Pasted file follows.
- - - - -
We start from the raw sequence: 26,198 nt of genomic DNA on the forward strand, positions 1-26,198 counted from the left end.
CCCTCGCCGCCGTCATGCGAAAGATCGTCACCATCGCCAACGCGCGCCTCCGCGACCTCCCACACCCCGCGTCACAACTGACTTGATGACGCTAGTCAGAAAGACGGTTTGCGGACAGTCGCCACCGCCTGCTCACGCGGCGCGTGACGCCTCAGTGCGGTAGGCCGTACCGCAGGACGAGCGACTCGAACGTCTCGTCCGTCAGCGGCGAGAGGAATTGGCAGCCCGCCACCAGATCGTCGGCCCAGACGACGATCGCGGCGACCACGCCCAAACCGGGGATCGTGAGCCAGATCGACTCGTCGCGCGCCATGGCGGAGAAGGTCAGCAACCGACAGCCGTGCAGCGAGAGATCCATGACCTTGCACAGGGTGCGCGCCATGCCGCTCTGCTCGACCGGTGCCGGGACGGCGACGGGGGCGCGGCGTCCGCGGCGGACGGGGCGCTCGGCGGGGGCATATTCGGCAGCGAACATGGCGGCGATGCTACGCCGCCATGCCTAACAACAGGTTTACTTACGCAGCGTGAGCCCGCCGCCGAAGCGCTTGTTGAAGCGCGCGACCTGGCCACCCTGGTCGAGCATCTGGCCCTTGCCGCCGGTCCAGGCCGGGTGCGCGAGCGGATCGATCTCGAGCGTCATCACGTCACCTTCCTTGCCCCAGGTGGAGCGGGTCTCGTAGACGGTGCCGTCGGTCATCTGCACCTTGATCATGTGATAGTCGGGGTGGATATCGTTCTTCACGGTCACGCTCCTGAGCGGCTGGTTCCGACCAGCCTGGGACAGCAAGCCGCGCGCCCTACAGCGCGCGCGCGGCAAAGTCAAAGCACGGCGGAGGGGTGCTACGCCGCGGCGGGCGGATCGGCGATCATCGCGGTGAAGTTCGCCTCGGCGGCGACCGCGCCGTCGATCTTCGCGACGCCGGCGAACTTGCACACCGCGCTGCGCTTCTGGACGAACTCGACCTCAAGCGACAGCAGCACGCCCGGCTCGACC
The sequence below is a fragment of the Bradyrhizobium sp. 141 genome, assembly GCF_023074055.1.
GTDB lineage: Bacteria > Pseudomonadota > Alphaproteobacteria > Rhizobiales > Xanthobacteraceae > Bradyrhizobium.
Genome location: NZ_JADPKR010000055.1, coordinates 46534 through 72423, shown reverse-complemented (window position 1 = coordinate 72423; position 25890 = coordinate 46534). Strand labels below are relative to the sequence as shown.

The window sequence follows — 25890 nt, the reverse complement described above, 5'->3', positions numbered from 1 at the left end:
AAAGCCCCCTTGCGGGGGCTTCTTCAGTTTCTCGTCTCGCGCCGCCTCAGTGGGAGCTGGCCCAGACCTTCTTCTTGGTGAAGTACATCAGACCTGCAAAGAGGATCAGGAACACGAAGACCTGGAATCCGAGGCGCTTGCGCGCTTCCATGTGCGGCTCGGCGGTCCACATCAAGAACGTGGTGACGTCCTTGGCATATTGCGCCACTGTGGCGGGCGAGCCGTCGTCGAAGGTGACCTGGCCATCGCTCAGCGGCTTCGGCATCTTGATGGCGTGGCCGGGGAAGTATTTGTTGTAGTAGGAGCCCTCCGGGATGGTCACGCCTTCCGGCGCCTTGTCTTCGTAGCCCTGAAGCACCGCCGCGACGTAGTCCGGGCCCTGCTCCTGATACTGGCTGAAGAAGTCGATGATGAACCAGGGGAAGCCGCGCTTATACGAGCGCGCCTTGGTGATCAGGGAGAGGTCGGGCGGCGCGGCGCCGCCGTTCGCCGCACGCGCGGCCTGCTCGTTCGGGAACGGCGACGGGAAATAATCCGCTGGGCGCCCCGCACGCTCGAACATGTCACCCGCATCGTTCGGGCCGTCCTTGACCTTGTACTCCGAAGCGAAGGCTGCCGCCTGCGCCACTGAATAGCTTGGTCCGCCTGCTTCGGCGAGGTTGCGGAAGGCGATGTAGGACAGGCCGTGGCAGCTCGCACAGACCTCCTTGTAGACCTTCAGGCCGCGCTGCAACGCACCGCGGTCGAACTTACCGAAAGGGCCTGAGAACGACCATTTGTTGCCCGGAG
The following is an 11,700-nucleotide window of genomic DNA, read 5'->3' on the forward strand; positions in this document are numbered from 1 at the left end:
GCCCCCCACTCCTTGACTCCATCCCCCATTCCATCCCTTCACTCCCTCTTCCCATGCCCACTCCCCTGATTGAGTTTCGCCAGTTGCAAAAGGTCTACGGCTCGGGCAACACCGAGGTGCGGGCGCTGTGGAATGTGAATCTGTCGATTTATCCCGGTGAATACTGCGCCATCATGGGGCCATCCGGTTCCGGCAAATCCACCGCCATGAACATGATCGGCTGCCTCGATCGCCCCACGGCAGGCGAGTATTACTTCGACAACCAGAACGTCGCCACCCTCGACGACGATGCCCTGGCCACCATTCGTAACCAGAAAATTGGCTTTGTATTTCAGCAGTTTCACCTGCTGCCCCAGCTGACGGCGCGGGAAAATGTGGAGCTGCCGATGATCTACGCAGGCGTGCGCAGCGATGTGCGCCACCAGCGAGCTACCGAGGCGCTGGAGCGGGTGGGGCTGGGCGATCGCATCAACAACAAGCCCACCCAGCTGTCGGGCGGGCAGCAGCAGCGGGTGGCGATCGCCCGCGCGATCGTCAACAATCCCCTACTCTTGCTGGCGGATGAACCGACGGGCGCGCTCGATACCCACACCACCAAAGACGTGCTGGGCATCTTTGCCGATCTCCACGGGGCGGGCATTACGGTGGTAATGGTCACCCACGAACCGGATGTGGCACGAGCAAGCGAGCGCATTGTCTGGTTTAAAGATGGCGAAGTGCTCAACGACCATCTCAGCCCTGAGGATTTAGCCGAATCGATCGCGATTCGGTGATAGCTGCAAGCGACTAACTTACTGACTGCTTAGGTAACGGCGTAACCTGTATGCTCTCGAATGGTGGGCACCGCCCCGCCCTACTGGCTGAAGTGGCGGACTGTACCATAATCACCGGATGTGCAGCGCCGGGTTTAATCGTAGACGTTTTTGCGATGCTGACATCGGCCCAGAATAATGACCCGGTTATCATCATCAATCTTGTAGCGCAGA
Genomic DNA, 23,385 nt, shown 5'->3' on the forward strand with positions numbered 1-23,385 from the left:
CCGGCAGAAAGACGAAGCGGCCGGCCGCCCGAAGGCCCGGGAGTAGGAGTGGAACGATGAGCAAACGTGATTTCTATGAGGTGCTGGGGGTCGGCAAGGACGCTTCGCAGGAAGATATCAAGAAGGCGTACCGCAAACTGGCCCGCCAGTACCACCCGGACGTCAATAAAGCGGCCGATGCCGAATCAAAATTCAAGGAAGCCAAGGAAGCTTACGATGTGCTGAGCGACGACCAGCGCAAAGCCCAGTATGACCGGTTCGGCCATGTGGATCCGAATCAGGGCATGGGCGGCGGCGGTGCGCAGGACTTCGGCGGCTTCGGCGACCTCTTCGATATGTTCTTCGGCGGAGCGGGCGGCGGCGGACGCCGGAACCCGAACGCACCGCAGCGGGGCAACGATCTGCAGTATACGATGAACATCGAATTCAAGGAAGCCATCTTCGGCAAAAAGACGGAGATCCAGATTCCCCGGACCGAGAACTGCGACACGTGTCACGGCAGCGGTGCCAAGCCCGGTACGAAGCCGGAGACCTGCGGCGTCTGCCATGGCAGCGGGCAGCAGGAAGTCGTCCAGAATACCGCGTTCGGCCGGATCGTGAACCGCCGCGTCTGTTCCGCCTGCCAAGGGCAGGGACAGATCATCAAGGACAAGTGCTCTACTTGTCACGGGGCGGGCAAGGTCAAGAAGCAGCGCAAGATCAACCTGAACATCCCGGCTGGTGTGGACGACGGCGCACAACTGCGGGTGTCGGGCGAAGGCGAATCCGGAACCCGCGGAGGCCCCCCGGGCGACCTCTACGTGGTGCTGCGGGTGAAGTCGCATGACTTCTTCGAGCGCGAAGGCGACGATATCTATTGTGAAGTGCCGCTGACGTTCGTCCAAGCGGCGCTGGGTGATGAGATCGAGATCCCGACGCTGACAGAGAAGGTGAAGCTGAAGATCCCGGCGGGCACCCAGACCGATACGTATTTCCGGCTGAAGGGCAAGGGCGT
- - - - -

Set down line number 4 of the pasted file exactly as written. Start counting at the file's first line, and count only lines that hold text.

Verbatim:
GTDB lineage: Bacteria > Pseudomonadota > Alphaproteobacteria > Rhizobiales > Xanthobacteraceae > Bradyrhizobium.